First Five Fantasy Roleplaying

My first post on this blog was about the 1991 Black Box Dungeons & Dragons starter set, which was my introduction to D&D and the roleplaying game hobby generally. I still believe this version of the game is an underappreciated classic. It covered dungeon crawling for levels 1 to 5. The box contained a rulebook, a DM’s screen which doubled as a folder for Dragon Cards (which restated the rules in single-page chunks for the most part), a large fold-out map of Zanzer Tem’s dungeon (adventure included with the Dragon Cards), and a huge set of fold-up paper miniatures for player characters, non-player characters, and monsters.

As previously discussed, I am running a D&D campaign for my kids and some of their friends, playing through the B1-9 super module. Although the Black Box version of the game had the “Thunder Rift” modules to accompany it, the same rules also work perfectly well for B1-9. Unfortunately, my old black D&D rulebook is nearly falling apart, and this classic is one of the few TSR-era titles which has not been made available on DriveThruRPG as PDF or print-on-demand. I wanted the kids to be able to have physical rulebooks they could hold and read both at and away from the game table, so I started looking to other options.

I love the Rules Cyclopedia but that is a cruelly large book to inflict on a 9 year old. It’s great it is available as print-on-demand from DriveThruRPG (you can pick it up via my affiliate link). Ultimately, my D&D campaign with the kids will progress to using the Rules Cyclopedia once their characters are high enough level, but a great introductory tome it is not.

Likewise, as much as I love Labyrinth Lord and Old School Essentials (or B/X Essentials as it still was when we started playing), both games present too much too soon for young beginners, in my view. The way Old School Essentials splits topic and contents across multiple books is convenient as a DM or as an experienced player, but I don’t multiple booklets is intuitive for young players. The main thing against these retroclones, though, was that both really strive to present B/X in a modern format, not the version of the rules as presented in the 1991 black box (which are subtly different from but closer to BECMI).

So, using Labyrinth Lord and Old School Essentials, I started to build my own retroclone, seeking specifically to provide a retroclone of the rulebook from my beloved 1991 black box. I wanted to make these rules available in print-on-demand so that players and DMs could have sturdy, gameable books, as opposed to my nearly falling apart original book, to play the version of D&D which introduced so many of us to the hobby. First Five Fantasy Roleplaying is the result.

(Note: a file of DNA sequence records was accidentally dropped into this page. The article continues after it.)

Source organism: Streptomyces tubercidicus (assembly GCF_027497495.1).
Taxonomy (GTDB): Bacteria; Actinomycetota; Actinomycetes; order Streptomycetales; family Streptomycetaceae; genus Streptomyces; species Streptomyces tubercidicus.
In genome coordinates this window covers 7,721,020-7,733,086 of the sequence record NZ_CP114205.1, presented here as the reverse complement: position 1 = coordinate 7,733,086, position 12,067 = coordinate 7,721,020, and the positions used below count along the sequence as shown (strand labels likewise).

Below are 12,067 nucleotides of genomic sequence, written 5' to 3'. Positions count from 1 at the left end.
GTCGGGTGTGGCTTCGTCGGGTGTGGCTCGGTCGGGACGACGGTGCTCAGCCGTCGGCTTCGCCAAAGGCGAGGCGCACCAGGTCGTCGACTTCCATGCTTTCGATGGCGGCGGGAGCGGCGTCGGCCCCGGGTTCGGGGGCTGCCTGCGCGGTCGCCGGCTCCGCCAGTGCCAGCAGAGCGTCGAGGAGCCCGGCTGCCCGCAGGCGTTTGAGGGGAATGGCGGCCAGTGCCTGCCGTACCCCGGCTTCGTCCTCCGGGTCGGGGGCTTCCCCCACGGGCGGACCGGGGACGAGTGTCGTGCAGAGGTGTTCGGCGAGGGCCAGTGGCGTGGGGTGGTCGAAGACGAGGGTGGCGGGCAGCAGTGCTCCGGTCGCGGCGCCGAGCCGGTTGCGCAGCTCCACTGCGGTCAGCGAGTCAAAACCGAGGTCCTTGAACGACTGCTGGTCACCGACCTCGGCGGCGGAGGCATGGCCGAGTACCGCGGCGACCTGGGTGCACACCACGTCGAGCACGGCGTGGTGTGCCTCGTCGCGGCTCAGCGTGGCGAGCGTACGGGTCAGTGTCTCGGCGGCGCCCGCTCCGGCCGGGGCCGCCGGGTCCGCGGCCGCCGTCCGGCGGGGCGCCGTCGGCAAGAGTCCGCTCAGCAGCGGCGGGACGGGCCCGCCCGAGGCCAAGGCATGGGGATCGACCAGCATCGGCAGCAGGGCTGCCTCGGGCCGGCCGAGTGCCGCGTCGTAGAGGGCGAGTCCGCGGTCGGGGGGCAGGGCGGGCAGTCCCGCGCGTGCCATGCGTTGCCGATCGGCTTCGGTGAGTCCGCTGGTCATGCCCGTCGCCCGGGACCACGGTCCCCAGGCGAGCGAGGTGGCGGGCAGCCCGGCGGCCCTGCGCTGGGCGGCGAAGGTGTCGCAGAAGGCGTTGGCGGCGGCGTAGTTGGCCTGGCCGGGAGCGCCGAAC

My retroclone of the 1991 black box rulebook, with cover art by Payton Vaughn.

This is a 64 A4 page rulebook which includes everything the black box book had, with a few bonus features including the monster you see depicted on the cover here, and an index (definitely a missing feature from the black box book).

I found during actual play, it helped me to teach the rules to the kids if they had copies of the rules as well. It definitely speeds up character creation and equipment list shopping if everyone has their own copy! However, I didn’t want the kids to reference monsters during play. My solution? I removed the monsters, treasure, and dungeon design sections from First Five Fantasy Roleplaying and produced the First Five Fantasy Roleplaying Player’s Guide. This is a 32 A4 page rulebook which has everything players need to play the game and learn the rules, but doesn’t include any of the material you’d rather keep secret during play as the referee. Since it is almost literally the first half of the full rulebook, I made it available as pay-what-you-want on DriveThruRPG.

I’ve been a little bit shy about promoting First Five Fantasy Roleplaying mostly because I made it first and foremost for my kids and their friends and our home game. I also know it stands on the shoulders of some pretty tall giants. Nevertheless, if you’re looking for a new print version of the 1991 black box rules, I am pretty sure you’ll like First Five Fantasy Roleplaying.

2 Comments on “First Five Fantasy Roleplaying

  1. I have such a huge love for the Black Box. It wasnt my first exposure to rpgs or D&D but it was my first D&D rules set I didn’t pilfer from my older brother. And it successfully taught me all the esoteric stuff like Saving Throws and THAC0.

    I’ll definitely be taking a look at First 5!

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